I lived in Japan during the late 1970’s with our family. I indulged my limited time by going to art exhibitions and was excited by the transition a new generation had made from traditional woodblock prints (a hallmark of Japanese art) to new works in every printmaking technique. One of the most comprehensive exhibitions was created each year by the College Women’s Association of Japan (CWAJ). Numerous contemporary printmakers vied for a place in the CWAJ show, started in 1955 and still a major event today.
The showcased artists were mostly Japanese with a span of several generations and with an unlimited variety of techniques and styles. Traditional Japanese images were not left behind, but the dynamic abstract works and daring printmaking styles declared these modern works worthy of any international venue and collection.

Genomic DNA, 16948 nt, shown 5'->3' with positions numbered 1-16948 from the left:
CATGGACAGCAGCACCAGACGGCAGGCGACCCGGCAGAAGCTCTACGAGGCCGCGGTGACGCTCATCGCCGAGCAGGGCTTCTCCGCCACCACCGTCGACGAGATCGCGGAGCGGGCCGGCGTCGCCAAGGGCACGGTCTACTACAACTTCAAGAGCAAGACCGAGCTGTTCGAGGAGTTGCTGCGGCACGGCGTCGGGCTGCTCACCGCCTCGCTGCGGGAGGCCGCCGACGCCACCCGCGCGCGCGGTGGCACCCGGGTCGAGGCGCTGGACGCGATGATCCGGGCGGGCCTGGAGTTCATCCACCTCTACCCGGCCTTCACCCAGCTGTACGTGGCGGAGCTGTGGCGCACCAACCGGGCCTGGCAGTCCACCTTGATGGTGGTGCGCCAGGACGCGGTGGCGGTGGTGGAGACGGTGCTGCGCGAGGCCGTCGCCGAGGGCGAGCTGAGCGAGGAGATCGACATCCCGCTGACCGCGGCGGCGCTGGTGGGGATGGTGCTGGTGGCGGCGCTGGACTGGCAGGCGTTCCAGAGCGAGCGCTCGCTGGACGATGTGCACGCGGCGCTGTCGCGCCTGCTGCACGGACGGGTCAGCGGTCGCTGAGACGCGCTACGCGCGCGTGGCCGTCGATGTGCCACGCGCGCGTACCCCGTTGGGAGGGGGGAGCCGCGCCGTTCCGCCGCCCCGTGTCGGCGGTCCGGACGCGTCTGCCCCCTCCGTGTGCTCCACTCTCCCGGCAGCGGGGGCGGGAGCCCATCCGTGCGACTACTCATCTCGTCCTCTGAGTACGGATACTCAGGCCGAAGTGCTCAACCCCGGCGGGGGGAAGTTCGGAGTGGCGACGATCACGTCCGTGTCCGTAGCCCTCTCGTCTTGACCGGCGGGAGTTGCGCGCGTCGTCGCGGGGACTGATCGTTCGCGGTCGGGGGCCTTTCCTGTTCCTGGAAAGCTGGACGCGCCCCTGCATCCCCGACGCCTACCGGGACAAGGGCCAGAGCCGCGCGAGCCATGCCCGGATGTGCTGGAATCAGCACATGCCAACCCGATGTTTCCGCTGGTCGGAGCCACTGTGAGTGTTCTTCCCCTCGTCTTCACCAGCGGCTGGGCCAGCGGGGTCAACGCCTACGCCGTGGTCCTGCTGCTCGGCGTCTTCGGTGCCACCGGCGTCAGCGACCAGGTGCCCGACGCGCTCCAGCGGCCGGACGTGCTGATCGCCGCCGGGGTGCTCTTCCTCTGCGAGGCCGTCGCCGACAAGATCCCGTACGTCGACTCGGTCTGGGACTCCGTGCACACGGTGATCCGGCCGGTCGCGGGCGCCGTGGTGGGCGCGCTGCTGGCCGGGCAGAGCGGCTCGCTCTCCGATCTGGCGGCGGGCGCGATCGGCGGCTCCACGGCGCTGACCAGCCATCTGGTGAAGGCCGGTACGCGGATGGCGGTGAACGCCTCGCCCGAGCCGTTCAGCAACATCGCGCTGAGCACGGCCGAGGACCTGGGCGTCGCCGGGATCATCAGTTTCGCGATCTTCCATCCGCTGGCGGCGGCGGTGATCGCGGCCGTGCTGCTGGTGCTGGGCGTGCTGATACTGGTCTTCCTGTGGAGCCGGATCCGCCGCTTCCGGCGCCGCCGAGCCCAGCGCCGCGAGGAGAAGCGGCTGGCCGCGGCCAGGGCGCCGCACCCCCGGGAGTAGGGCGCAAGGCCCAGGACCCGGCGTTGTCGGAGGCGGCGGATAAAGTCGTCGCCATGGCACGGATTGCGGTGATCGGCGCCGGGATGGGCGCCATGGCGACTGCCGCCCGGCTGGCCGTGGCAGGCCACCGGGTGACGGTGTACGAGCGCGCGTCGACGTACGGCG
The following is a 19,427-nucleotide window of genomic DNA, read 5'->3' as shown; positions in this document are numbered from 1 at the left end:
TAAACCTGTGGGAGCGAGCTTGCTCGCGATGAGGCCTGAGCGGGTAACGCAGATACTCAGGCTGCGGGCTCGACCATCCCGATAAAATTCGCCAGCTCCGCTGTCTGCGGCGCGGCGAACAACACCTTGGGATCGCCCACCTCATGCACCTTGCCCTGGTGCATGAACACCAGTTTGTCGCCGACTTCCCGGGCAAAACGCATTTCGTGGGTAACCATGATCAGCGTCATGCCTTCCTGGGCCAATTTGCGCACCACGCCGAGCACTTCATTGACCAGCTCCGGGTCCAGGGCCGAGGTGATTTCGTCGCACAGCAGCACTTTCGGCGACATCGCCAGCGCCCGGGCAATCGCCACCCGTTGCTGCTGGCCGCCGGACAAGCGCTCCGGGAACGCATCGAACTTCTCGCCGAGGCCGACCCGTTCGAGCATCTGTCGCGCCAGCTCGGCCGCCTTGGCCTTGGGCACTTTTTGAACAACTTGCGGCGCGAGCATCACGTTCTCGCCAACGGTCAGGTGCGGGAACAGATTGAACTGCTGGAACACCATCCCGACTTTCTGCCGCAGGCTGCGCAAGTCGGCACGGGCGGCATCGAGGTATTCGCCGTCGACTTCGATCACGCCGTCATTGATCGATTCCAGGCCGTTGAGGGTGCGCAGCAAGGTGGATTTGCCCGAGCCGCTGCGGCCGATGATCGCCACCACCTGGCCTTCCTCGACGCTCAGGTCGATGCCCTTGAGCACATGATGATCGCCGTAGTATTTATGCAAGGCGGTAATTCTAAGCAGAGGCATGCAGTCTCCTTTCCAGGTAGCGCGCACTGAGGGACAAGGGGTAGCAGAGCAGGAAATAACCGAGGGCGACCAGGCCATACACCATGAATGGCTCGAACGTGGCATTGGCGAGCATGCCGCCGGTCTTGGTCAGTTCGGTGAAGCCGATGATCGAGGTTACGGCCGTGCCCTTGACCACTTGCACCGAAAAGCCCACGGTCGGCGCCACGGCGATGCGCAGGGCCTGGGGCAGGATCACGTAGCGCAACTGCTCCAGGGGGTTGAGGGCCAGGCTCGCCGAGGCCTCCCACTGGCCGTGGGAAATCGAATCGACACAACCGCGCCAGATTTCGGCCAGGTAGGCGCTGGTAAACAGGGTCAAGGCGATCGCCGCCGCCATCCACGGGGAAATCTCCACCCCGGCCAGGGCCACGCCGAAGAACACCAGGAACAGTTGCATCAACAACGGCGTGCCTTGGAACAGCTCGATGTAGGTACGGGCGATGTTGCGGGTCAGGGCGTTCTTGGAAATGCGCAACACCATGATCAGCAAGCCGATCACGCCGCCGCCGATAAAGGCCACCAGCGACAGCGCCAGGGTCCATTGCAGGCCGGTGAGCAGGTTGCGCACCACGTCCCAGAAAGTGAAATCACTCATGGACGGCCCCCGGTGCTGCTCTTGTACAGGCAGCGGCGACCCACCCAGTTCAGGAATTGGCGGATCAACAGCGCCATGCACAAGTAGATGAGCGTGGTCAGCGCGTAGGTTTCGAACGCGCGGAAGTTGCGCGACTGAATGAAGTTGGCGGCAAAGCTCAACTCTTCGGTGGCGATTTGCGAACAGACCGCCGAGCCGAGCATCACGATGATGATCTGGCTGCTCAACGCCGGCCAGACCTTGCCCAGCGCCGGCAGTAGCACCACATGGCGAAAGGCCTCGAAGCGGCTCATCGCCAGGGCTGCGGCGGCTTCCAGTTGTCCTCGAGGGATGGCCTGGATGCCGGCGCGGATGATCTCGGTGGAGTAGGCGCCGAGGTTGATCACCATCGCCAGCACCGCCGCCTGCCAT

I had opportunities to meet many of the artists over the following years. After returning to California I began as a private dealer in Japanese contemporary prints, continuing to revisit Japan and its many, many galleries. Desiring to introduce these modern works to a wider audience, I opened Satori Gallery in San Francisco in 1982. It was always a pleasure to see how visitors engaged with the same qualities that continue to impress me. Although this did not replace their notions of ‘oriental art’ it opened their eyes and minds to new concepts, vitality and superb printmaking skills.
In 1985 we moved to Hong Kong for three years where I had opportunities to meet many artists and view their exciting contemporary brush paintings, prints and sculpture.
We returned to San Francisco in 1988. I relocated the gallery to the Union Square area, but eventually closed due to family responsibilities. I considered myself ‘retired’ until we moved to Sausalito and I connected with a new opportunity to celebrate these artists with a small ‘studio-like’ environment near the Sausalito art scene.
From 1982 to the present I have hosted numerous solo and group exhibitions in a variety of media by artists from Hong Kong, Japan, China, India and Korea.
Many of these artists I once exhibited and collected have now reached major status and their works are found in galleries, museums, corporate collections and prestigious private collections world-wide.